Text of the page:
“I thought, ‘That’s us,’” said Jenkins. “I was in the hotel lobby, and I immediately started writing down questions I needed to find answers to, such as how sulfur chemistry works in plants and how plants access sulfur. It was the best four hours I’ve had at a conference.”

Back in Pocatello, Jenkins got to work. Her starting point was the polymers from her rejected proposal. Called hydrogels, these are polymers that can absorb water. 

“Hydrogels are common,” Jenkins said. “The absorbent part of diapers, expandable water toys like Orbeez, and contact lenses are all types of hydrogels, to name a few.” 

The departure from her old iteration was how those hydrogels would be used. Jenkins was now proposing to create a sulfur-based hydrogel that could be used as a Swiss Army Knife of fertilizer for crops by providing the much-needed water and sulfur. Part of the rub for making sulfur-based hydrogels is that sulfur is hydrophobic, so it doesn’t mix with water easily. If you’ve tried mixing oil and water, you’ve seen a hydrophobic substance in action. In her lab, Jenkins has been able to have some success in creating sulfur-based hydrogels with varying amounts of the element, but the added wrinkle is getting the sulfur concentration into the Goldilocks zone with all their other considerations. 

“We want the hydrogels to absorb water quickly but release it slowly, and the amount of sulfur needs to be what the plants need,” said Jenkins. “Plus, we need to make sure that the hydrogels won’t harm the beneficial bacteria in the soil.”

Again, Jenkins set her sights on the National Science Foundation’s CAREER award for her reformulated idea. On paper, submissions were due in July. However, Jenkins was working on her own expedited timeline due to the expected arrival of her second child.

“I told people the grant is due when the baby is due,” Jenkins said. “Thankfully, we had everything 99.99 percent done before my due date.”

So, after a fast and furious few months of writing and rewriting and the birth of a baby girl in June, Jenkins hit send on the new proposal in July 2023.  

“I felt good about it,” Jenkins said.

The review process takes time, and six months later, over ISU’s holiday break, jackpot. “Congratulations! Receiving this notice indicates that your proposal, 2337376 - CAREER: Introducing Dynamic Sulfur Chemistry into Hydrogels to Promote Water Retention and Healthy Microbe Growth in Soil - has been recommended for funding by the Division of Materials Research,” said the email to Jenkins from the NSF. She joins two other Idaho State University researchers who’ve received the award in the past seven years. Sarah Godsey, associate professor in the Department of Geosciences, received one in 2017. Meanwhile, Devaleena Pradhan, associate professor in the Department of Biological Sciences, was awarded her’s in 2022.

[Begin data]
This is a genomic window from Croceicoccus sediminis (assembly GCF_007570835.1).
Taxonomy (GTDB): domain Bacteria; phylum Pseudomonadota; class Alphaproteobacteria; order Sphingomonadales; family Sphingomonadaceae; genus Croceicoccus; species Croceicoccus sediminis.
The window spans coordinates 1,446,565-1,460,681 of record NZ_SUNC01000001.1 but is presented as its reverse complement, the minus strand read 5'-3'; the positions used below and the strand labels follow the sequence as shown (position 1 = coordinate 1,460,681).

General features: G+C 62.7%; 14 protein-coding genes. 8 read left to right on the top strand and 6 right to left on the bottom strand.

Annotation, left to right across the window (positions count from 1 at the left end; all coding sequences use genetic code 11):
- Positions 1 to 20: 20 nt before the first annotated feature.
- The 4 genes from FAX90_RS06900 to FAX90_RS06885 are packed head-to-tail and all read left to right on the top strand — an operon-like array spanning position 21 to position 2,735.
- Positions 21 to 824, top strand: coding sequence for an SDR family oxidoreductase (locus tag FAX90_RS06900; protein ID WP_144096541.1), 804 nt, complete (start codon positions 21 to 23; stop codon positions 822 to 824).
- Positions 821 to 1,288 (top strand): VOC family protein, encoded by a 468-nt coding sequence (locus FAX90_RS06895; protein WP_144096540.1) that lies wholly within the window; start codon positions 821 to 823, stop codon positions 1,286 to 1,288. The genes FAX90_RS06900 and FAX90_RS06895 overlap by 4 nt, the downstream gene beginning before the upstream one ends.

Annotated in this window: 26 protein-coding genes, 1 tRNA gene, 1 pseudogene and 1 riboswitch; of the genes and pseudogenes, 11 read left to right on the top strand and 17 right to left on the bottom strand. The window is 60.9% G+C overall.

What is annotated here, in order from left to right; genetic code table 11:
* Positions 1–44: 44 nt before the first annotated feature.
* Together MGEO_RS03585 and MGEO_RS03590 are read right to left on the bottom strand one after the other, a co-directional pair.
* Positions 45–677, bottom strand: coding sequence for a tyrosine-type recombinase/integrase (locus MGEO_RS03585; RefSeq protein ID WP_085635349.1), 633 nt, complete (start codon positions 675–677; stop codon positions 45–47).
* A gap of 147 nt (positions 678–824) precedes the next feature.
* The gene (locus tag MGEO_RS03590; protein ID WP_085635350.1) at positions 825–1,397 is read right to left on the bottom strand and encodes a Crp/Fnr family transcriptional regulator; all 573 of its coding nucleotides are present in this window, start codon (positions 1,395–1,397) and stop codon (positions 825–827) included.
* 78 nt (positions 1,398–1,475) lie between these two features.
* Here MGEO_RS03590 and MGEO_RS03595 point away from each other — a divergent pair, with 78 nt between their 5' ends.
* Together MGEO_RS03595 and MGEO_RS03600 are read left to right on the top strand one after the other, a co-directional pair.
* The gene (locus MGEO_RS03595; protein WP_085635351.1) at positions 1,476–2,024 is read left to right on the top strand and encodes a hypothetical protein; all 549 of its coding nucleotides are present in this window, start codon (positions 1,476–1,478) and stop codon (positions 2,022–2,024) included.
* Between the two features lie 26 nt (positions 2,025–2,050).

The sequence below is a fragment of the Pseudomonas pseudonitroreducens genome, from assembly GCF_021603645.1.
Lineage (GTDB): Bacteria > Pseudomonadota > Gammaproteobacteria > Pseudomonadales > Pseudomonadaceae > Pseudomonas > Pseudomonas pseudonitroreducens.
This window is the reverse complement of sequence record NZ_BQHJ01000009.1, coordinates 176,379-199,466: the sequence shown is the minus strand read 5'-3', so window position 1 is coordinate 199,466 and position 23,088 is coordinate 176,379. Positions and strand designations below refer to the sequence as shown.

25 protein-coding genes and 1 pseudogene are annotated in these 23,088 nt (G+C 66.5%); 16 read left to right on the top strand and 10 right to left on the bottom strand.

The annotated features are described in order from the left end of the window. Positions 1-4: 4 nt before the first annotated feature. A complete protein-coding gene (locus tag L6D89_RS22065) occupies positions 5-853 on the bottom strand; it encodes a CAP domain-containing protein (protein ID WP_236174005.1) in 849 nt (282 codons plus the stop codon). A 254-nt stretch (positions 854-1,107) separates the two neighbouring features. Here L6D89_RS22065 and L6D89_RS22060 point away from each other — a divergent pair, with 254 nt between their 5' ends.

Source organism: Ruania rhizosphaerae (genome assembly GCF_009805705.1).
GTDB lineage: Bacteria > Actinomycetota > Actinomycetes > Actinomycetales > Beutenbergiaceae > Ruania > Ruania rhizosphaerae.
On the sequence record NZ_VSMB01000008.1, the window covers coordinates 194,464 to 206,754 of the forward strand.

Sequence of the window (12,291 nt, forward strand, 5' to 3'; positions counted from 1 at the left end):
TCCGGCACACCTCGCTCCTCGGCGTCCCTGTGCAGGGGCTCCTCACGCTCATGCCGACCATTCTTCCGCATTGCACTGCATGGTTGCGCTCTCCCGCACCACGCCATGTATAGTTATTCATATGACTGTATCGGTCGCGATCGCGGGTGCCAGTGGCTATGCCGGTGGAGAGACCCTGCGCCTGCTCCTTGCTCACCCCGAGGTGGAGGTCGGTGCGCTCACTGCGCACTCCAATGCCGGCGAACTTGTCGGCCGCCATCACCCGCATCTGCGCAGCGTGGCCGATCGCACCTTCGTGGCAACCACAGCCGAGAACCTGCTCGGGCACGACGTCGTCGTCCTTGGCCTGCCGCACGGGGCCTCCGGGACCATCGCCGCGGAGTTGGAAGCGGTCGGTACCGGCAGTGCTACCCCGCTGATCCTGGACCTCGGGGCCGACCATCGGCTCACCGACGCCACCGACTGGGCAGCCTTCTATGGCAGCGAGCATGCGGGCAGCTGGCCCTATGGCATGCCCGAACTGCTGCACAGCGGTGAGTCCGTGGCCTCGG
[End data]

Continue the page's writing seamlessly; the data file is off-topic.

“It was nap time at my house when I got the email. My husband and two kids were asleep, and I was there freaking out with no one to tell,” said Jenkins. “I was ecstatic.”

"We’re incredibly proud of Dr. Jenkins,” said Joshua Pak, professor and chair of the chemistry department at Idaho State University. “In addition to conducting research projects that have the potential to support a more sustainable world through green chemistry, she is a great role model for our students, providing them with exceptional opportunities and setting them up for success at Idaho State and in their careers."

Beyond exploring the possibilities of sulfur-based hydrogels, her award also includes a portion of funding to establish a summer program for all research students in the Department of Chemistry focusing on science communication. The budding chemists will learn how to explain the technical side of their work to fellow scientists and simplify their work to a level the public can understand. 

“It’s become essential for students and researchers to be able to explain their work,” Jenkins said. “You need to be able to explain why what you are doing is interesting, exciting, and matters to the world.” 

All told, her idea has been funded for five years and $590,781. Looking back, Jenkins finds that her initial rejection and four hours in Indianapolis were fortuitous for her career.

“The best thing that happened was being rejected because it forced me to push myself out of my comfort zone,” Jenkins said. “And if we get these sulfur-based hydrogels to work, it will open up sulfur chemistry to a wide range of new uses and ideas.”

For more information on ISU’s Department of Chemistry, visit isu.edu/chem.

To schedule a campus tour, visit isu.edu/visit.